However, since the shoe is somewhat heavy, it definitely took more work to hit faster paces than in an actual workout shoe. I also took it for a “mini fartlek run” where I had done 10 x 1 min fast with 2 min moderate, and once again the shoe was not bad.  It was still comfortable and the TPU plate helped slightly by adding some propulsion, but it simply was just too heavy to go fast in, as the  my legs fatigued slightly faster and it is not the snappiest of shoes. With this being said, the shoe does have very good versatility, and though it’s not the best for faster paces, it can definitely get them done in a fine manner. 

Conclusions and Recommendations

Renee: At $110, the Propel v4 is a good choice for runners who like higher stacked shoes for daily miles. I thought the Propel worked great for any type of run aside from speed work there my personal preference would be a lower stack, lighter weight shoe. 

The TPU plate does help deliver a smooth transition, and I think some runners can use it for mid distance tempo runs. The upper security wasn’t the best for my low volume feet, but that wasn’t an issue for anything aside from faster paces and strides. Bonus: I found them comfortable to wear casually and for walking when the FuelCell feels softer underfoot then than while running.

Renee’s Score: 9.2/10 (-.10 upper fit, .20 heel security, -.50 weight)


Zack: In all, this shoe performed very well, especially at the price of $110. It had many great aspects and few aspects that I disliked. I really enjoyed the midsole, as it was cushioned but thanks to the TPU plate it never felt overly soft at all and has a nice bounce to it thanks to the use of FuelCell foam.

It also has a pretty average, but well made upper. There was nothing wrong with it, but nothing too great either. My only gripe would have been that I wished for a better midfoot lockdown. It was also overall somewhat versatile, as it worked for pretty much anything except fast paces (which for me was tempo and faster, but I can see many liking it for tempos?, as it is a heavier shoe. Overall, I think this shoe can be a great choice for many runners , especially those looking for a cushioned trainer at an affordable price of $110. 

Zack’s Score: 9.1/10


5 Comparisons

Index to all RTR reviews: HERE

Nike Pegasus (RTR Review)

Zack: These shoes are both great daily trainers, but very different in how they feel and are engineered. The Propel is more of a higher stack, soft and cushioned, plated trainer while the Pegasus is a slightly firm, no plate, lower to the ground, yet responsive daily trainer. I think It comes down to preferences.  If you want a closer to the ground, more flexible and responsive ride then the Pegasus is the way to go,. If a softer, high cushioned ride sounds better, then the Propel is the choice. 

Renee: What Zach said. The Pegasus (v38/39, I haven’t ran in the newest version) has a much more secure upper fit. The Pegasus’ ride is somewhat inflexible and clunky for me. The forefoot flex is great, but the midfoot flex . . . not so much. The Propel’s lower drop is smoother, but the shoe is overall much heavier and slower in comparison. 

Saucony Endorphin Speed (RTR Review)

Zack: I would say that comparing these shoes seems quite viable, as they have similariteis. They both have non-carbon fiber plates (TPU and Nylon), PEBA superfoam (Saucony) and enhanced more conventional foam (Propel) and both are tuned for uptempo/daily runs rather than racing. However, they do feel different to me withPropel does much better for slower and overall daily running, while the Speed excels at uptempo paces. I feel that the Propel is less aggressive and the foam is much softer while the Speed has more overall responsiveness to it.

If I had to choose one single shoe though, I would go for the Propel, as I feel it excels at daily running but also does not feel terrible at tempo paces whereas I did not really enjoy the Speeds at slower pace. It did best for me at  tempo or faster efforts. 

ASICS Superblast (RTR Review)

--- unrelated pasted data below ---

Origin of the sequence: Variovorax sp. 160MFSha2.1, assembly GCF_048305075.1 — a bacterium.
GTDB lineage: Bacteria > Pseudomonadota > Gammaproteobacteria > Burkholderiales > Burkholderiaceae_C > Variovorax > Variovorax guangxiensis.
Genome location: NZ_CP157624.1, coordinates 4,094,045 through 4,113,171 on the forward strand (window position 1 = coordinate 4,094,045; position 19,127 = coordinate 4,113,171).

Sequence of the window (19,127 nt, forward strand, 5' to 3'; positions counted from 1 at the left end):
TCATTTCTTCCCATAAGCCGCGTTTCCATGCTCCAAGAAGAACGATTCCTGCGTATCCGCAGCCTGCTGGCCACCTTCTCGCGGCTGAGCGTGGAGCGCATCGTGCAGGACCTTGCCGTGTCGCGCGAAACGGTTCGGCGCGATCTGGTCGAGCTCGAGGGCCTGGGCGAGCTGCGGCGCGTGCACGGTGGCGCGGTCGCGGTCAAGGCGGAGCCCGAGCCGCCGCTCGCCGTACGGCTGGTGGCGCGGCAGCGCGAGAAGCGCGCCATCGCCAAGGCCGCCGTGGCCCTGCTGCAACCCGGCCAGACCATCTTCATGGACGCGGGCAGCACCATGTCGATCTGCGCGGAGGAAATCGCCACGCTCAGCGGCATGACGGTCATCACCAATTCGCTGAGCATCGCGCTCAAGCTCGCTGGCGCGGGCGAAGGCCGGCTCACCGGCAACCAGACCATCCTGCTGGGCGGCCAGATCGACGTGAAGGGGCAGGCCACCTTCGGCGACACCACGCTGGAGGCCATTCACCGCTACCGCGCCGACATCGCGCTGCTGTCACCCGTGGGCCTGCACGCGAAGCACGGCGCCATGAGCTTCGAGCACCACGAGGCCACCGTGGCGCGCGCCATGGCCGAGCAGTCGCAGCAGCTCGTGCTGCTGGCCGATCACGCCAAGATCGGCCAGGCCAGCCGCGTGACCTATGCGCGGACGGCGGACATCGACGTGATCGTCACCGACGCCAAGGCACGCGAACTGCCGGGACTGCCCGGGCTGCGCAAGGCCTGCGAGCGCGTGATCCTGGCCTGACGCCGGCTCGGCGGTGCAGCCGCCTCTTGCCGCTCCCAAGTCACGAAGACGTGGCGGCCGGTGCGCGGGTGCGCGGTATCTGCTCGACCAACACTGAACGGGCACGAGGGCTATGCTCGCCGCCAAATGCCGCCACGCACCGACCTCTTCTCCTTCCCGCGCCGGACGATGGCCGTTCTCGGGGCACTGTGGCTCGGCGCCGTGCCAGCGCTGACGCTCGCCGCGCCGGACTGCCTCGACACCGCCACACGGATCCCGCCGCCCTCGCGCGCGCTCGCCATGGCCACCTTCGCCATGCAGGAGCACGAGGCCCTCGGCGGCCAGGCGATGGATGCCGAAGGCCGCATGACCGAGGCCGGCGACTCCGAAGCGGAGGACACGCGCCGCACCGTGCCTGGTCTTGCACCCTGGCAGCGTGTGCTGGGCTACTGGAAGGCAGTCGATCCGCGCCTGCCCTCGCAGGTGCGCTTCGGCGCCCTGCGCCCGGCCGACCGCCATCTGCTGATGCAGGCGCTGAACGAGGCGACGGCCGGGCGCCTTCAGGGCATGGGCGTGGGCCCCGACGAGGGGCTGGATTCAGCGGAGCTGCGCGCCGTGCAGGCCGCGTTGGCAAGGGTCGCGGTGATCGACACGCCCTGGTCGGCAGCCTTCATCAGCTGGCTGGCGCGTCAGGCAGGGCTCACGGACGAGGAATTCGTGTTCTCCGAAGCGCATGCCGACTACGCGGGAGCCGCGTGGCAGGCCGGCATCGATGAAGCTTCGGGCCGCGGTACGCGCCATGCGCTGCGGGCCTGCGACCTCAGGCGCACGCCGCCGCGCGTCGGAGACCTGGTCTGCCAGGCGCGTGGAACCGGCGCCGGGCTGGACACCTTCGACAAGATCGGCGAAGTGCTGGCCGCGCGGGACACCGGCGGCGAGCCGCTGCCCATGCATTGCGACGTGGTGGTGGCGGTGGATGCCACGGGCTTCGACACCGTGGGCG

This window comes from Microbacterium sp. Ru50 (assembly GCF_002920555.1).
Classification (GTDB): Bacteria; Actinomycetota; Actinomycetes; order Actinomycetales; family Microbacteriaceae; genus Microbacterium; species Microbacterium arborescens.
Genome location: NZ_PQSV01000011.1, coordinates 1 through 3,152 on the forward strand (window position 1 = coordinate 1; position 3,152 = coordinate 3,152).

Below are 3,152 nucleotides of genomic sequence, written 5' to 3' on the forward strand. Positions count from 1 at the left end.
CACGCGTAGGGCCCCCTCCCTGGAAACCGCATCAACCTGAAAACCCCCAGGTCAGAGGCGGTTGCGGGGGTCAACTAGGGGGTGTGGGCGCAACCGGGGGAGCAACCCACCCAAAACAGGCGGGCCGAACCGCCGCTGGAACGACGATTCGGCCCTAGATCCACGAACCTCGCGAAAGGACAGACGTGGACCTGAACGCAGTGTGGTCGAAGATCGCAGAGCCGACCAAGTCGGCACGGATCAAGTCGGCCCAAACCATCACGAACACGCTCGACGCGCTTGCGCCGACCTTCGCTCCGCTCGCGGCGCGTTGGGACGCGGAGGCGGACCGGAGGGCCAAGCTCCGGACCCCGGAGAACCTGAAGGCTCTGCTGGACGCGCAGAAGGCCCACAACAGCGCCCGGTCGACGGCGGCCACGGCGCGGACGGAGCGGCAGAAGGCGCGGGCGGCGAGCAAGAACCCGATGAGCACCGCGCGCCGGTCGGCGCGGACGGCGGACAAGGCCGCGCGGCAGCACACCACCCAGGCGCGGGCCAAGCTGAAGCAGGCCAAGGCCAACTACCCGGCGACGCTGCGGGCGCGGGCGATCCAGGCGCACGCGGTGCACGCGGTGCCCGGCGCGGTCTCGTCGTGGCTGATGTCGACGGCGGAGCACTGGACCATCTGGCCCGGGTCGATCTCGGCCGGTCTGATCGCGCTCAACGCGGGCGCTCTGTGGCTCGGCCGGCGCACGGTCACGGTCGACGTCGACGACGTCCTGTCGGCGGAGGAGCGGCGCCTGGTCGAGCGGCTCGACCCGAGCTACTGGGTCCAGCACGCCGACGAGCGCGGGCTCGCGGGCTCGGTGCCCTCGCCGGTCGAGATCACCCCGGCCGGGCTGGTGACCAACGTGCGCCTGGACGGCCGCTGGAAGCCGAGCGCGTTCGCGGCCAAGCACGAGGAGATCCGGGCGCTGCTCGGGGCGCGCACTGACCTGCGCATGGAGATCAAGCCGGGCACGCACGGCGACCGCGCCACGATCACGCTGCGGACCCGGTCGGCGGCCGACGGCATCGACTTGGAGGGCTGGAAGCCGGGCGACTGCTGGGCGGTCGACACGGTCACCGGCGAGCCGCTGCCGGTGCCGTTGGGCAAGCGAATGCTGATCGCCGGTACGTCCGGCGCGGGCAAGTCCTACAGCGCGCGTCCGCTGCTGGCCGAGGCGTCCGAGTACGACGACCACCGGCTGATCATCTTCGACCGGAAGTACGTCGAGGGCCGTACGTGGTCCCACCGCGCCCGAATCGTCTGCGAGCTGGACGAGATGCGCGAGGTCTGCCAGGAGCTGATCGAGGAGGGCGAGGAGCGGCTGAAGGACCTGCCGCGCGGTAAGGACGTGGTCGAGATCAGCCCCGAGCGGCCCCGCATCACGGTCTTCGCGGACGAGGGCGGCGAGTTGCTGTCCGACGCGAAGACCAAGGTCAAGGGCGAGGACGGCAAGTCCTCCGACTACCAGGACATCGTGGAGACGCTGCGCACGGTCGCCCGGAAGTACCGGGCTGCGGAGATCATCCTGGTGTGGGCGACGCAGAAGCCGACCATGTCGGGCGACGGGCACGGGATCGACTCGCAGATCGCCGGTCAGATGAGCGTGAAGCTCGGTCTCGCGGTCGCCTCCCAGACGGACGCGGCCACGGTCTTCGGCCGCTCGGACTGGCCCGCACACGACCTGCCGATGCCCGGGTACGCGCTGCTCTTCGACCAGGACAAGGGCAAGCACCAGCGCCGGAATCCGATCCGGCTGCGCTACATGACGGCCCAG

Renee: One shoe is $200, the other shoe is $110. Both shoes are high stack with plenty of cushion underfoot. The Superblast is much lighter and runs very light and quick despite the stack. The Propel is heavier and rides smooth, albeit slower. For tempo paces at long distance, I’d choose the Superblast. For easy day runs or daily training, I’d choose the Propelv4. Sizing is comparable. 

Saucony Tempus  (RTR Review)

Renee: The Tempus is a light stability shoe that also runs comfortably for neutral runners. Both shoes have high stack and comfortable midsoles with smooth transitions. The Tempus is pricer and offers a more secure upper in a much lighter weight. To save money, the Propel is the better choice as a daily trainer. For uptempo paces, I’d choose the lighter weight Tempus. Sizing is comparable. 

Salomon Aero Blaze  (RTR Review)

Renee: I tested the Aero Blaze and Propelv4 at the same time. Both shoes have enough stack height for a variety of distances. The Aero Blaze has better ground feel and a higher drop, and it works better for a variety of paces. The Propel v4 is a heavier shoe and works best for more mellow paces. The Aero Blaze is a pricer shoe, but it does offer a more secure/quality upper and more rubber coverage at  the outsole. 

The Propel V4 is available at our partners




Tester Profiles

Renee is a former U.S.Marine journalist, which is when her enjoyment of running and writing started. She isn’t that awesome of a runner, but she tries really hard. Most of her weekly 50-60 miles take place on rural country roads in Nebraska, meaning mud, gravel, dirt, hills, and the occasional field. She has PR’s of 1:30:59 for the half marathon and 3:26:45 for the marathon.

Zack Dunn: is a college freshman/ runner at Lewis University. I’ve been running for 8 years, and focused solely on running after giving up on years of baseball and wrestling. I race distances between 800 meters and 10K  whether it be on the track, the roads, or on cross country courses. I do most of my training on the roads, some training on the track, and occasionally run trails logging anywhere from 65-80 miles a week. My typical training consists of easy days, long days, workouts (fartleks, tempos, interval training, etc.). My typical training paces range from 7’30 a mile on easy days to sub-5 minutes a mile on fast interval days, and with many paces in between. My personal bests are 4:20 for 1600m, 8:42 for 3000m, 15:27 for 5K, and 25:24 for 8k.  

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Unknown said...
This comment has been removed by the author.
Anonymous said...

no comparison to SC trainer?

Krischen said...

A comparison to another Fuelcell based trainer such as the Rebel V3 would have been appreciated.